1. New computer hardware, unadorned with such snares and delusions as an operating system, an HLL, or even assembler. Commonly used in the phrase “programming on the bare metal”, which refers to the arduous work of bit bashing needed to create these basic tools for a new computer. Real bare-metal programming involves things like building boot PROMs and BIOS chips, implementing basic monitors used to test device drivers, and writing the assemblers that will be used to write the compiler back ends that will give the new computer a real development environment.
2. “Programming on the bare metal” is also used to describe a style of hand-hacking that relies on bit-level peculiarities of a particular hardware design, especially tricks for speed and space optimisation that rely on crocks such as overlapping instructions (or, as in the famous case described in The Story of Mel, interleaving of opcodes on a magnetic drum to minimise fetch delays due to the device’s rotational latency). This sort of thing has become less common as the relative costs of programming time and computer resources have changed, but is still found in heavily constrained environments such as industrial embedded systems, and in the code of hackers who just can’t let go of that low-level control. See Real Programmer.
In the world of personal computing, bare metal programming is often considered a Good Thing, or at least a necessary evil (because these computers have often been sufficiently slow and poorly designed to make it necessary; see ill-behaved). There, the term usually refers to bypassing the BIOS or OS interface and writing the application to directly access device registers and computer addresses. “To get 19.2 kilobaud on the serial port, you need to get down to the bare metal.” People who can do this sort of thing well are held in high regard.
Pierced Roger’s polycyclic screen; exposed the bare metal of Roger’s walls!
Triplanetary Edward Elmer Smith
The specimen is then wrapped with strips of zinc in such a way that the zinc is in actual contact with the bare metal (Fig. 28).
The Preservation of Antiquities Friedrich Rathgen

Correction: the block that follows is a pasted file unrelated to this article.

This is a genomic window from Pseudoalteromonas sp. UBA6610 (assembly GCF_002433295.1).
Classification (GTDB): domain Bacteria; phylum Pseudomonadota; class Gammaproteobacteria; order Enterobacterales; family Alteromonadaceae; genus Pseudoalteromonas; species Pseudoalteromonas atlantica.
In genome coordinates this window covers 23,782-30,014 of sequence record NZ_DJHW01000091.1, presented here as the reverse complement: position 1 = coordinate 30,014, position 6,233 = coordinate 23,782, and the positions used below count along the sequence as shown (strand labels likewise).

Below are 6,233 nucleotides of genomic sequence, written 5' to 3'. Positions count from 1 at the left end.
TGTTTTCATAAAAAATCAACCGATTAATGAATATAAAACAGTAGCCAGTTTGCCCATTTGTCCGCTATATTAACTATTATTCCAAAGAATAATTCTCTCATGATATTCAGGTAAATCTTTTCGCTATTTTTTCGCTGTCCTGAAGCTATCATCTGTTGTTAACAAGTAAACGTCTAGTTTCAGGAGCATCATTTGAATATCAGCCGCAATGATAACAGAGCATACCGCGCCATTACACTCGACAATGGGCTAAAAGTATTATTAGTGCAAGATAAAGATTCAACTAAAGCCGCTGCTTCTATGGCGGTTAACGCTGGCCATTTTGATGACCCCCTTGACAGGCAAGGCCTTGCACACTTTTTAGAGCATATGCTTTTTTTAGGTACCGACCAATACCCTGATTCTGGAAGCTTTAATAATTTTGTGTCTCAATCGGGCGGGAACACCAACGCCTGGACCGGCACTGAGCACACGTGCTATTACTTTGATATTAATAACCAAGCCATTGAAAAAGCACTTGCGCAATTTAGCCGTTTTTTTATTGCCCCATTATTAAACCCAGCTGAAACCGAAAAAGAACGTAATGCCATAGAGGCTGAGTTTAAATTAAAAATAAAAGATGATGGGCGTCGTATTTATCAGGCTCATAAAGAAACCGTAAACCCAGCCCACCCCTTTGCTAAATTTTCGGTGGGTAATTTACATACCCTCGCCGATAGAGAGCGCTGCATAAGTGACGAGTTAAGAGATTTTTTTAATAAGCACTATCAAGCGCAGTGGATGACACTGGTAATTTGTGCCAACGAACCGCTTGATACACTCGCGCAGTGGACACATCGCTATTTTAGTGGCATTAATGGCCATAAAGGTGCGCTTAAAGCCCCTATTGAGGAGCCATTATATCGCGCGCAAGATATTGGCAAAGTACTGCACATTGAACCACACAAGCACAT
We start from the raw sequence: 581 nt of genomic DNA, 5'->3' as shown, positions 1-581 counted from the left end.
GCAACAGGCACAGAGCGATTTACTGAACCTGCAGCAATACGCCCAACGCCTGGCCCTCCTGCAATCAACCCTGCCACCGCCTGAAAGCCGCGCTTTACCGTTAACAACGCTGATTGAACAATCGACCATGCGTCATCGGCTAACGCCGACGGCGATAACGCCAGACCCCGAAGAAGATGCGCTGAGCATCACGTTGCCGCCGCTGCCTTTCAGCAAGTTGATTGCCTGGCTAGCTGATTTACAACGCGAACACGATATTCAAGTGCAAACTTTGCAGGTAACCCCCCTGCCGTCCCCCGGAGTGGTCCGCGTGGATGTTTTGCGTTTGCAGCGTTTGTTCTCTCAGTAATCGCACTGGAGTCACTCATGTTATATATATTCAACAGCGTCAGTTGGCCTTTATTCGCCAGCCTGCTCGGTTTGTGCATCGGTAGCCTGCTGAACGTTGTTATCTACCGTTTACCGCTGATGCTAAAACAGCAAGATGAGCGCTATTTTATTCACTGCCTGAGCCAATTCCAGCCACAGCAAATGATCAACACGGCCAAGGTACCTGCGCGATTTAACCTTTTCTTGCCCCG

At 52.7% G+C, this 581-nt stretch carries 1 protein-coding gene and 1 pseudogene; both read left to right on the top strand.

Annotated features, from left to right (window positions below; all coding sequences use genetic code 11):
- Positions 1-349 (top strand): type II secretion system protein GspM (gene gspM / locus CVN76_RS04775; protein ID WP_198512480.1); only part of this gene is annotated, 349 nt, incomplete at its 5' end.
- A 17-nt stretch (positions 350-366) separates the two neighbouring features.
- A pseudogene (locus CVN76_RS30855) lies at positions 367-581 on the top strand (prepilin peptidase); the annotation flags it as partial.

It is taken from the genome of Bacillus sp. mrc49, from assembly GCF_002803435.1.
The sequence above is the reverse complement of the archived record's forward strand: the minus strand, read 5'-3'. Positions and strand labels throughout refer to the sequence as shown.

The corridor was deserted now and their footsteps echoed hollowly from the bare metal walls.
The Copper-Clad World Harl Vincent
And bare metal, however refractory, endures only for instants under the appalling intensity of such beams as those.
Masters of Space Edward Elmer Smith
In the glow of light within this bare metal apartment I could see how pale and drawn was her beautiful face.
Astounding Stories, June, 1931 Various
completely unclothed. Contemporary Examples To me, protecting women’s freedom doesn’t mean accepting philosophies that define women by their sexuality, veiled or bare-naked. Playboy’s Muslim Cover Girl: Is Sila Sahin Good for Women? Asra Q. Nomani April 30, 2011
- Bare necessities
Just sufficient resources, with nothing to spare. For example, The room was furnished with just the bare necessities—bed, table, chair. This idiom uses bare in the sense of “mere, and nothing else,” a usage dating from about 1200. Contemporary Examples Each month, he receives ¥300 ($50) in welfare payments, an amount insufficient to cover the […]
- Bare off
to hold up; support: to bear the weight of the roof. to hold or remain firm under (a load): The roof will not bear the strain of his weight. to bring forth (young); give birth to: to bear a child. to produce by natural growth: a tree that bears fruit. to hold up under; be […]
- Bare one’s soul
Reveal one’s most private thoughts and feelings. For example, Teenagers rarely bare their souls to their parents; they prefer their peers. This figurative use of the verb bare, which literally means “make bare” or “uncover,” dates from a.d. 1000.